Nightly Builds and Other Infrastructure
michelled33 at gmail.com
Wed Jan 29 21:02:37 UTC 2014
Last week, the server containing our nightly builds got hacked due to an old version of Continuum (the software we were using for creating our nightly builds). That server contained many things on it that the Fluid community has used or currently uses. This is the perfect time to consider each of these pieces of infrastructure and make forward looking decisions for it.
1. We have been wanting to move to using Jenkins for the nightly builds for a long time now, but haven't been able to fit in the cycles to do the actual move. Instead of upgrading Continuum, let's make that move now. Justin, Avtar and I will do the work for this over the next couple of weeks. We have just deployed a new and improved page on the build site: http://build.fluidproject.org/ with links to static demos. Once the move to Jenkins happens, the links from that page will once again be built regularly. Instead of having them happen 'nightly' we plan to use github service hooks to have the build happen on every push to the project repository.
2. We have recently discovered a bug in our current Infusion build which causes our minified builds not to work in IE8. http://issues.fluidproject.org/browse/FLUID-5260 This is another piece of infrastructure that we have been planning to replace. Now is a good time to replace our current Ant builds with the Grunt builds that we have been working on.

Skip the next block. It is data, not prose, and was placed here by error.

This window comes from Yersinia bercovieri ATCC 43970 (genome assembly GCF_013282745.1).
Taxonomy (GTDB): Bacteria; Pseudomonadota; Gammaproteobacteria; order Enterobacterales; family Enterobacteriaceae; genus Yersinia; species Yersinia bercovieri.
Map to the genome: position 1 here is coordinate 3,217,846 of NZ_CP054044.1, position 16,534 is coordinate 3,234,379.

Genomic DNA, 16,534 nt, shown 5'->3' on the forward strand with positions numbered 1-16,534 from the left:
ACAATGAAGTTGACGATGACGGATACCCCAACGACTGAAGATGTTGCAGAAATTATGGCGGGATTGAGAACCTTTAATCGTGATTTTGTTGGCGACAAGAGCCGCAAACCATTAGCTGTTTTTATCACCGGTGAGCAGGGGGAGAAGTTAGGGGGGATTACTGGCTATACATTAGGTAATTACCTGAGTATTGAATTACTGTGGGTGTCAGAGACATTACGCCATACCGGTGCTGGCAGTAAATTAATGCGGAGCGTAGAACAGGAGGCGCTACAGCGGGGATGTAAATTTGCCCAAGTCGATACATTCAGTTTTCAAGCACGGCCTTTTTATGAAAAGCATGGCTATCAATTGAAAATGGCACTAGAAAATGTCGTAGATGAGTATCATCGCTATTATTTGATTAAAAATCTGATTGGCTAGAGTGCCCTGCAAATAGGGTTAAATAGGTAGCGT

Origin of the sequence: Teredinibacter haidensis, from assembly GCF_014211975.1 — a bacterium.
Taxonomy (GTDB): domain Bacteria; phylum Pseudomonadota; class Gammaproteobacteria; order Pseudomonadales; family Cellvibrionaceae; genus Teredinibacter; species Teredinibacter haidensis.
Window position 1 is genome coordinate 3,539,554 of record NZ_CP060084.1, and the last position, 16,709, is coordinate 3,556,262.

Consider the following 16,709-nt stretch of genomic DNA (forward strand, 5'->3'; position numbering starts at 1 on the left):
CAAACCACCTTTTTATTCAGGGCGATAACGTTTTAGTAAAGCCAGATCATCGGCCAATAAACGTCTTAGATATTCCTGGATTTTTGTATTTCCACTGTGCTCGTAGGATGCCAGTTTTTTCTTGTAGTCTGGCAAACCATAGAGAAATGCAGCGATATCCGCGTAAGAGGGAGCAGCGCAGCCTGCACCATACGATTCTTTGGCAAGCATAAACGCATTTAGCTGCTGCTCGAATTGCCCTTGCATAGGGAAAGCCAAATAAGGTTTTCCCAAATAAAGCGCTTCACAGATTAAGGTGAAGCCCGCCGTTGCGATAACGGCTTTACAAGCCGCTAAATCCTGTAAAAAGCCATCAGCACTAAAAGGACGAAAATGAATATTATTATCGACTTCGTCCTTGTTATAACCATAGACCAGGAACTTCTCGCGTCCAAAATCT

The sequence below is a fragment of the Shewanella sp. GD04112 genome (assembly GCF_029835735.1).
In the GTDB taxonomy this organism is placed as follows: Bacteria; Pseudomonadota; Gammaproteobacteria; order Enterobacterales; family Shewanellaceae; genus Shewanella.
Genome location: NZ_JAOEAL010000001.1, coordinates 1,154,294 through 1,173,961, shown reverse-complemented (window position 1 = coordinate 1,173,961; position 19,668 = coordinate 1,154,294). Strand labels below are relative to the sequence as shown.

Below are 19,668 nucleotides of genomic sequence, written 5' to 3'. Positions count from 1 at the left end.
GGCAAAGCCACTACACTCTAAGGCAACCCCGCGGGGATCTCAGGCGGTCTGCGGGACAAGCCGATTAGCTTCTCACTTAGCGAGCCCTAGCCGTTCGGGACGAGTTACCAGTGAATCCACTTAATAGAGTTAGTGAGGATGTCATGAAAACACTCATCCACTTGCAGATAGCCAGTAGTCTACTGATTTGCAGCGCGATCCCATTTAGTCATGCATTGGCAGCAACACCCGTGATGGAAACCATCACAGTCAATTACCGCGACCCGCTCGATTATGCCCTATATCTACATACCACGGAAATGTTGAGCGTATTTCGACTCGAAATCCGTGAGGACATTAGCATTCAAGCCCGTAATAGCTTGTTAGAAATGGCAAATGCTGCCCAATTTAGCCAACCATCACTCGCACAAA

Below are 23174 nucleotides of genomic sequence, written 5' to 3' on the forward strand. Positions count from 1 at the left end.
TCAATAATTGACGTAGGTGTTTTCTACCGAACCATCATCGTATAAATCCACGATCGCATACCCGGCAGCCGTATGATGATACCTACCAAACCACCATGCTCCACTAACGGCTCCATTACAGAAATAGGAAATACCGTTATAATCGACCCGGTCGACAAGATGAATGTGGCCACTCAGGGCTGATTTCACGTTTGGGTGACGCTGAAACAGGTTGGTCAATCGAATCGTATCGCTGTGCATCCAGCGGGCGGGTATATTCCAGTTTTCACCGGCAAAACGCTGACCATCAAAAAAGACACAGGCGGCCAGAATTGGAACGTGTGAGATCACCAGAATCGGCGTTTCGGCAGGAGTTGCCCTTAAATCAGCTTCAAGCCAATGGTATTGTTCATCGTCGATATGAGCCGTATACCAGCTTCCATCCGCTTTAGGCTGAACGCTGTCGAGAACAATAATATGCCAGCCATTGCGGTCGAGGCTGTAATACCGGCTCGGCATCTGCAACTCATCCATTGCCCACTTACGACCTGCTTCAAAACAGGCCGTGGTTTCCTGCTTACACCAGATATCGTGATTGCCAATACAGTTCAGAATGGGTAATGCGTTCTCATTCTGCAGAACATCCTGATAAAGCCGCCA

3. We have been directing users to the Infusion Builder to create special builds of Infusion, however, the builder often becomes out of date and has breakages that we tend not to notice immediately. With the move to Grunt, creating a special package of Infusion should be easier. Let's consider not putting the builder back up, and instead provide several commonly used packages for download and instructions on creating unique packages using Grunt.
4. We have been hosting an instance of TestSwarm for a long time now and yet it has not become part of the community practise to actually use it. Let's not put it back online until we see a clear need for it in our community.
5. We have been maintaining our own fork of JSLint for a long time now. It's becoming clear that a move to JSHint would be a better fit for our community and would mean less infrastructure for us to host. There is a JSHint plugin for Grunt, which will actually improve our ability to run our tests regularly. We will need to determine which setting to use in JSHint and likely do a pass through of all our files.
Senior Inclusive Developer
Inclusive Design Research Centre, OCAD University
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